A Big Thank You to Contributors to Renovation Fund
Dr. Martin Caraher, Professor of Food and Health Policy at School of Arts and Social Sciences at the University of London said: “When living in Sligo in the 1980s I remember the Hawk's Well being built, it brought a novel and dynamic edge to the Sligo cultural scene at the time. It acted as a centre for many touring productions and performers seeing a venue that was not a pub. Additionally it provided a centre for local groups and bands seeking an outlet.
On moving to Carrick-on-Shannon I used to travel regularly to see theatre and listen to music in the Hawk's Well. One of my abiding memories is seeing Ray McAnally in a production of Tom Murphy's play the Gigli Concert. This was soon after he had won a BAFTA (1986) for his part in the film The Mission, the audience was riveted by his performance which was in all senses of the word 'towering'. I spent many an evening in the Hawk's Well being exposed to music, theatre, dance and performances which still sit in my memory. Now, sadly, since moving to London, my trips to the Hawk's Well are annual and usually coincide with the Sligo Live (Music) Festival. The last couple of years have seen me and my wife experience some amazing music concerts and exposed us to many performers we would not normally seek out or even know about; O'Hooley & Tidow and No Crows stand out in this respect. Both groups with clear Sligo roots and links.
Venues such as the Hawk's Well need our support and custom if we are to ensure regional communities have the opportunity to see and hear diverse and challenging programme of arts and entertainment and to provide a focus for local talent to grow and mature. For these reasons, what I have gotten from the Hawk's Well in the past and continue to receive I am more than happy to contribute to the renovation fund. We need to support local and regional arts projects. “
John Banks from Coolera Dramatic Society said: “We in CDS are delighted to have a top class theatre on our doorstep where we have staged our annual Christmas Pantomime since 1982 and where we've also presented our one and three act plays over the years. It’s a lovely intimate Theatre with all the facilities one would expect.”
The theatre launched the renovation fund earlier in 2016 to ensure this vital resource for future generations. Having reviewed the current facility and conducted customer’s surveys, the theatre have identified key areas that need to be addressed. The Hawk’s Well Theatre was badly flooded in December just as the popular annual pantomime from Coolera Dramatic Society was about to start. The theatre is actually built on a 19th century culvert (underground water drain) and the extremely heavy rain in December 2015 meant that this drain in effect, overflowed and water began to seep up from the ground into the bottom of the auditorium. The show, of course, must go on and staff at the theatre along with members of Coolera Dramatic Society were busy pumping water from the auditorium right up to the opening of the panto. Over Christmas the theatre was flooded a second time with water from the flat roof seeping in through the walls, causing further damage to the carpets in the balcony and back of the auditorium and threatening the sound and lighting desks.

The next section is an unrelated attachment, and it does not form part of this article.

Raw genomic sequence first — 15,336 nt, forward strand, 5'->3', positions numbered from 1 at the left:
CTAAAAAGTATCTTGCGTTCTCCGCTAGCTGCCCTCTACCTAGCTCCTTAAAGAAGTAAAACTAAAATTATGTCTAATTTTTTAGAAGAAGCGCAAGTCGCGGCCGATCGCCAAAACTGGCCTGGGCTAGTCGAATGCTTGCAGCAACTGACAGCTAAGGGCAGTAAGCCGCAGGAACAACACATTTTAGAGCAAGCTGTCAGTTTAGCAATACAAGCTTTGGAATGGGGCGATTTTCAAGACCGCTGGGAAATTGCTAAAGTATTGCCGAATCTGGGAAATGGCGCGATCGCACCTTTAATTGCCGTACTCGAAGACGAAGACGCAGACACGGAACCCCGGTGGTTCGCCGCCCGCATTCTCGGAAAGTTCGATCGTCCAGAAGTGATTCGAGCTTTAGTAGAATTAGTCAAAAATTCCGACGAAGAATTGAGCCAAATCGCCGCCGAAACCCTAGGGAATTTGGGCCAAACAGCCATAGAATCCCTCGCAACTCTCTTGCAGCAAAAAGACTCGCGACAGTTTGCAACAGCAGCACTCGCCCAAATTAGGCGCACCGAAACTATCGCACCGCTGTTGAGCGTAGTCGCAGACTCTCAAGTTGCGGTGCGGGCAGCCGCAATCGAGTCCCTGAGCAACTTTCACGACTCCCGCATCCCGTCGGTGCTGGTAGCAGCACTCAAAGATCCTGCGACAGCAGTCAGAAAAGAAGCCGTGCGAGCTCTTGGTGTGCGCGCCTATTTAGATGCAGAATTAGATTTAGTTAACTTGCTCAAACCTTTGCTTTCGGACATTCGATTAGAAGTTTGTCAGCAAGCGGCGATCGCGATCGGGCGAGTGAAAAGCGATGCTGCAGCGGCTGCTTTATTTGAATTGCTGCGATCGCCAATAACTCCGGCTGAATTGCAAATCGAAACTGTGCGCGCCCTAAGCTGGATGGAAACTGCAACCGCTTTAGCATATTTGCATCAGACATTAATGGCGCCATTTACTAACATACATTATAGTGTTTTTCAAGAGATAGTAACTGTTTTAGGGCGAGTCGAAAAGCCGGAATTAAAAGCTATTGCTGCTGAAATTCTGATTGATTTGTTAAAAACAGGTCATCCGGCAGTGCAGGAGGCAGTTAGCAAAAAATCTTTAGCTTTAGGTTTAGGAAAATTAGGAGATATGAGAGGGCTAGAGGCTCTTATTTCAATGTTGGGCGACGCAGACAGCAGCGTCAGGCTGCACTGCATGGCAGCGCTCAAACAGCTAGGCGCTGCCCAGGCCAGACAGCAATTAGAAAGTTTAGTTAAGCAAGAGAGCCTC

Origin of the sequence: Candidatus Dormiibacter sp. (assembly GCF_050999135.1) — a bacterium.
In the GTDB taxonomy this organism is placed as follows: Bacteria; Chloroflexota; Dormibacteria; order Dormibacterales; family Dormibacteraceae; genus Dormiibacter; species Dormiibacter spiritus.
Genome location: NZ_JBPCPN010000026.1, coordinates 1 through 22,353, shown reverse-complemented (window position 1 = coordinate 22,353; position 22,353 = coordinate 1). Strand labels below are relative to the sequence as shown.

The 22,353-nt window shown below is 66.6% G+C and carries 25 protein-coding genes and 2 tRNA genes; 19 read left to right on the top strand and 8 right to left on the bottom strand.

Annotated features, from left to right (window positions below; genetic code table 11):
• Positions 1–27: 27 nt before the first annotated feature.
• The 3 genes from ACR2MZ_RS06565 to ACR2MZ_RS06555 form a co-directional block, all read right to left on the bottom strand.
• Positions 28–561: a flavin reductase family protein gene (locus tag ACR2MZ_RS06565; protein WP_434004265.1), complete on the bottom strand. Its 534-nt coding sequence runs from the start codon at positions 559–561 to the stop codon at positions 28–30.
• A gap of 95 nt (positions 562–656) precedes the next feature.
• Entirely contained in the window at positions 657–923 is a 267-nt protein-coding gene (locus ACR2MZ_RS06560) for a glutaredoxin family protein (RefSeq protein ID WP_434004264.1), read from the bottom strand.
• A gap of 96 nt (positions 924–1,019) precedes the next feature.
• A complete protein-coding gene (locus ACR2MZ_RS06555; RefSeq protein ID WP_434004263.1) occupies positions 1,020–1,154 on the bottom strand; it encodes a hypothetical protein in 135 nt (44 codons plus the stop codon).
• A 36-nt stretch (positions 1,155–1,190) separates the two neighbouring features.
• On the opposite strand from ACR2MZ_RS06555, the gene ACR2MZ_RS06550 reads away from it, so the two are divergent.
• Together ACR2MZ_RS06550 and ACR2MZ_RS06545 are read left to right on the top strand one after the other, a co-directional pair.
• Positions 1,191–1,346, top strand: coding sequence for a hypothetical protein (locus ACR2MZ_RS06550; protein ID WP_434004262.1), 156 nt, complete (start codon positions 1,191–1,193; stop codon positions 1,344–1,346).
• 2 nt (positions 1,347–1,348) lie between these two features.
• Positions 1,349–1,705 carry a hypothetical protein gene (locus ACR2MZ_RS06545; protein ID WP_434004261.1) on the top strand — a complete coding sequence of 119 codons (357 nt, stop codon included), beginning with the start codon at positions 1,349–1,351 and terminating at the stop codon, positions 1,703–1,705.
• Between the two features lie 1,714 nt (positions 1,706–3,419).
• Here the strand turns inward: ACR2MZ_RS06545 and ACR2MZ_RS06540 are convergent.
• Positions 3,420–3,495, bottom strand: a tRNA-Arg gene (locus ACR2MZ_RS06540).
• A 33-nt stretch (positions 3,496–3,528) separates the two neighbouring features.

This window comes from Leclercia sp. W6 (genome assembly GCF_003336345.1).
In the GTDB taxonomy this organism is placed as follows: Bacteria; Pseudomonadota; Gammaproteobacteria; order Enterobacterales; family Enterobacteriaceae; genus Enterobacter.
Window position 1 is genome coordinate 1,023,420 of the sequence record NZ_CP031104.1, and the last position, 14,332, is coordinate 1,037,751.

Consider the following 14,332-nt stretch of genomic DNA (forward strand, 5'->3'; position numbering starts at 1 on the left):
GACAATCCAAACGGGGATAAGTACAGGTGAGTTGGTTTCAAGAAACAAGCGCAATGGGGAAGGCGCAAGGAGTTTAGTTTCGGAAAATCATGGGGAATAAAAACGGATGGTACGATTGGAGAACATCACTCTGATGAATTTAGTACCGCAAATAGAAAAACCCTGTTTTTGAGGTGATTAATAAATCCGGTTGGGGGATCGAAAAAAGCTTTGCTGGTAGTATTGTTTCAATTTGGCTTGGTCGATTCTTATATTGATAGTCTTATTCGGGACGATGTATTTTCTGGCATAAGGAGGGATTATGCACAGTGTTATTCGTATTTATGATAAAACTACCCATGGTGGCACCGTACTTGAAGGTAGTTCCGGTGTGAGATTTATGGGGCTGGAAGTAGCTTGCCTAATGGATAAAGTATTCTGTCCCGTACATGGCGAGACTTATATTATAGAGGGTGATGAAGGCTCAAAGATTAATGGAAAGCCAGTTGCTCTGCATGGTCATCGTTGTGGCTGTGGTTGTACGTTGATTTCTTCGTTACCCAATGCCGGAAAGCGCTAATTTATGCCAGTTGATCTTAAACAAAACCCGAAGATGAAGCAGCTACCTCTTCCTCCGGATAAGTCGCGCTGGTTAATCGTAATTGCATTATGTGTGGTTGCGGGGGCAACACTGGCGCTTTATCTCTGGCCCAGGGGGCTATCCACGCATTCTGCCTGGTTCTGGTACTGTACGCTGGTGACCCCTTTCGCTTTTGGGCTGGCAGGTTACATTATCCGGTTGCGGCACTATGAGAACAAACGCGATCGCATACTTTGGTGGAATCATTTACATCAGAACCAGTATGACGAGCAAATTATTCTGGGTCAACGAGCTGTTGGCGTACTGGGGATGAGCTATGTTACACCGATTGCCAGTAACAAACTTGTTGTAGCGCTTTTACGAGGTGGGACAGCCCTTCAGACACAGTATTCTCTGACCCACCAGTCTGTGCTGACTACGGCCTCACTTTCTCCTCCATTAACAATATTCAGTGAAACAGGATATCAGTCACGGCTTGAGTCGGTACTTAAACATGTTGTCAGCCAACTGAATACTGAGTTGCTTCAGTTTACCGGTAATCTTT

However the theatre will flood again unless major work is undertaken to the foundations.
Thirty-five years in operation has taken its toll on the building. Funding is needed to make essential improvement within the theatre and update the buildings appearance. Mobility-impaired patrons must enter around the back of the building and all patrons climb steps to enter the building at the front to then descend steps to get to the box office. Access within the theatre itself is also difficult, with only one position at the back for wheelchair users and no handrail at the sides to help patrons down steps. The theatre have recently looked into installing a rail for this purpose but unfortunately radiators make such an installation impossible so alternative solutions must be found. The foyer space is often cramped and dysfunctional. The 4 full-time, 14 part-time and 10 casual staff are working in cramped conditions with no room to expand and little storage facilities. The building front is tired and does not reflect the vibrancy of the theatre inside.
In order to fund such major renovations, the Hawk’s Well have applied for several capital grants, if successful, all grants require a high proportion of match funding. Donations will form part of this match funding to help achieve a theatre building that reflects the artistic and cultural vibrancy of the region.
Since 1982 the Hawk’s Well has been at the cultural heart of Sligo and has enlivened and entertained the people of the region and beyond. The theatre is firmly rooted as a social and cultural hub in the North West. Over 52,000 customers came through the doors of the theatre in 2015 and the theatre hosted nearly 400 events – over 260 shows and many workshops and courses. 720 professional artists were supported by the theatre in 2015 and 2,145 local people performed onstage. Figures are set to surpass these again in 2016.
Few people realise that the theatre is a registered charity. Public funding only makes up an average of 35% of the theatre’s income and core funding has been significantly reduced over the past number of years. Public funding goes towards funding programming and paying artists and does not cover capital needs and costs. The theatre held a celebration night over the summer to raise money for the renovation fund which was hosted by Sligo actor Pauline McLynn and featured a host of performers who have been part of the theatre over its 34 years. To donate to the theatre please contact email@example.com or visit http://www.hawkswell.com/support/donate.